Within the last decade, Jobs' Apple had also surpassed Microsoft in revenues and in earnings, but Microsoft isn't the only company decimated under the boot of Apple's marching advancement. Job's pace of innovation at Apple had also embarrassed Sony, once an undisputed leader in consumer electronics led by its Walkman brand. In mobile devices, Jobs simply crushed Nokia, RIM, Palm and even its former "iTunes phone" partner Motorola. Apple even managed to embarrass Nintendo, taking away the revenues supporting the portable gaming market through the development of the iOS App Store.
Jobs similarly disrupted the virtual lock on web videos and dynamic content that Adobe had maintain with Flash Player, introducing iOS as a tremendous impetus for web developers to abandon the proprietary Flash and adopt open HTML5 development instead. That action similarly effaced Microsoft's Silverlight, which aspired to simply embrace, extend and extinguish Flash.
Once again, however, Jobs formed an external partnership, this time with Google, to help deliver Internet services for iPhone, including Maps, YouTube and web search. And once again, Jobs' partnership turned into a rivalry when Google's chief executive initiated a plan to turn its internal Windows Mobile killer into a weapon against the iPhone, hoping to, like Microsoft, leverage partnerships with other hardware makers to take away the market Jobs had crafted.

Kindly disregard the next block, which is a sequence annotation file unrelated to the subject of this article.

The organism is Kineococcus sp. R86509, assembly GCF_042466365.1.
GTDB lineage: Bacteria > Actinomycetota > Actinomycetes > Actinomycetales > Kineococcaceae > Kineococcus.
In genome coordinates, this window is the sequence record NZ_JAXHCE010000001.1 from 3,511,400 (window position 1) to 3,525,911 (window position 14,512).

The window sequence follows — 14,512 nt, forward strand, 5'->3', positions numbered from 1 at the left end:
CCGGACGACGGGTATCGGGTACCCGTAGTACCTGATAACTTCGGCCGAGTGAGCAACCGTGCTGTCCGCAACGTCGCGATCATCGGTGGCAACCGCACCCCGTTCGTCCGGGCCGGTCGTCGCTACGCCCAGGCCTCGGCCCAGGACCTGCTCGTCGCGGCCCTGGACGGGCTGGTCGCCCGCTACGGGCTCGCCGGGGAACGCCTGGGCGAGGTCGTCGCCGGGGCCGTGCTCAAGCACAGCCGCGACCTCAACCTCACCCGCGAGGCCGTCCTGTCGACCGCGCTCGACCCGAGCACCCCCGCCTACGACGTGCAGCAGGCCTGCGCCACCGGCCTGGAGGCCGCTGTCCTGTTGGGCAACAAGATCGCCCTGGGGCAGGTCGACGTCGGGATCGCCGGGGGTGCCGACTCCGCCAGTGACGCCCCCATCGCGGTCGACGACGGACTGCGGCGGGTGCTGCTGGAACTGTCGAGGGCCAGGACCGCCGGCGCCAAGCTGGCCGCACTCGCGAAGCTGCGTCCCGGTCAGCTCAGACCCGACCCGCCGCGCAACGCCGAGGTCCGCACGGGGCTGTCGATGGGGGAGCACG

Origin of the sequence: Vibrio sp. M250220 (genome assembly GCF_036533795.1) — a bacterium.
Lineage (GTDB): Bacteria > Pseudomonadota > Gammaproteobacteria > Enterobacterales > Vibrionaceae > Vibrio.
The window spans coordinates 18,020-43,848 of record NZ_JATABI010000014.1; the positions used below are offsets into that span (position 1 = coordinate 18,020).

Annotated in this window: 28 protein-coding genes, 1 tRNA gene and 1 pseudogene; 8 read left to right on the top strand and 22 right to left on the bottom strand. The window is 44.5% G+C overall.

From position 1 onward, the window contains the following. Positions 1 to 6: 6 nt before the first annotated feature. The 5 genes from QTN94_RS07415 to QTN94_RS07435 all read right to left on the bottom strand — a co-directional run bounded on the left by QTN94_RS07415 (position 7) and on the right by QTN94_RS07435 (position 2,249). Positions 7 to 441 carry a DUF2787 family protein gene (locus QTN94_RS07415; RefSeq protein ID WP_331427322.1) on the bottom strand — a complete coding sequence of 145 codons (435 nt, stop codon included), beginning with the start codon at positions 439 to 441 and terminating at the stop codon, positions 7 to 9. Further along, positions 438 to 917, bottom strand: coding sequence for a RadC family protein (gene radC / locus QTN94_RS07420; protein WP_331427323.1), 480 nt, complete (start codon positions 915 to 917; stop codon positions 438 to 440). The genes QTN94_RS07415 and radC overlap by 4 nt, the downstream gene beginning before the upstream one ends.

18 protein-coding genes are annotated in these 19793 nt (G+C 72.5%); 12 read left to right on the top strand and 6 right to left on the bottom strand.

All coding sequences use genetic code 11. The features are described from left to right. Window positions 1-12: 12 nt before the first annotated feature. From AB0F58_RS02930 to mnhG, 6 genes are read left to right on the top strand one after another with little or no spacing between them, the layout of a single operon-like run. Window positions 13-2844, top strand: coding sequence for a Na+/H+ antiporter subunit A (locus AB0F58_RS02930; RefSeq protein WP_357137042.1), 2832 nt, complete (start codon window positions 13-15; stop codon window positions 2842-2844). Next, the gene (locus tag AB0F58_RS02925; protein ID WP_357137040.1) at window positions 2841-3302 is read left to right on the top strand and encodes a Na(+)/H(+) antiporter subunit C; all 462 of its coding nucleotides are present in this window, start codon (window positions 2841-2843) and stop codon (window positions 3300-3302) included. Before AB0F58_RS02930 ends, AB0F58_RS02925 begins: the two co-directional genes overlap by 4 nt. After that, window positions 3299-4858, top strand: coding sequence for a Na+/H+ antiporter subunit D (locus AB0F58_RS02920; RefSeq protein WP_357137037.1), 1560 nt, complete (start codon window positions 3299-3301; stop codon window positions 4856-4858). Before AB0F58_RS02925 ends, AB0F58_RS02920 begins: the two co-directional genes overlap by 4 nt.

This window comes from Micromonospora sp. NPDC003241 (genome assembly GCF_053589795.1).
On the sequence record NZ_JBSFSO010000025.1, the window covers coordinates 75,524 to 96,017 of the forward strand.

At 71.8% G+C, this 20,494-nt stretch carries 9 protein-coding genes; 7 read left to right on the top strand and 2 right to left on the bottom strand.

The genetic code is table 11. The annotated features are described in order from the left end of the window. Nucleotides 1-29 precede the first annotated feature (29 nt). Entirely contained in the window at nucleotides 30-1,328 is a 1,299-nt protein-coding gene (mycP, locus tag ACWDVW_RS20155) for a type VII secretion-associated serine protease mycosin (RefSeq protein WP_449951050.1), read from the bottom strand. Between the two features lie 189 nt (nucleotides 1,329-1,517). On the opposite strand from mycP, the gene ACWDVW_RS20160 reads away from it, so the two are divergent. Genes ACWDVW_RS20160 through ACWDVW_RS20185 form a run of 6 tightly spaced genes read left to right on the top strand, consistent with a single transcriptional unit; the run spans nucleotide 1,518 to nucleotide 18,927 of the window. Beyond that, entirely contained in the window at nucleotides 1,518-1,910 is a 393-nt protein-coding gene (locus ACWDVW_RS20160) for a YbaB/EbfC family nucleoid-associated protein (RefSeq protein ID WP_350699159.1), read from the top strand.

In early 2010, it appeared Google's Android was overtaking Apple's iPhone business, facilitating the introduction of more innovative hardware with higher resolution screens and software features Apple hadn't yet delivered, including some features core to Google's own services, such as Maps Navigation. Verizon Wireless formed a key partnership with Android licensees, helping Google gain an important foothold in the market as sales of Android-branded phones increased dramatically.
However, by the middle of last year, Jobs introduced his own weapon: iPhone 4, a model that beat back complaints that Apple's design was tired and basic, its camera was weak and its screen resolution was lagging. On top of its new offering, Jobs presented FaceTime video conferencing and a further aggressive push in software ranging from video games to enterprise support, two areas notably lacking in Android.
After the release of iPhone 4, Android sales at Verizon began to plateau, with AT&T winning loyal new subscribers as the global market for iPhones exploded. With Verizon's faith in Android weakened, the carrier returned to Apple to gain access to the iPhone, subsequently helping to make iPhone 4 America's most popular smartphone model by far, with the 2009 iPhone 3GS remaining the second most popular model.
On page 5 of 5: A Legend: 2011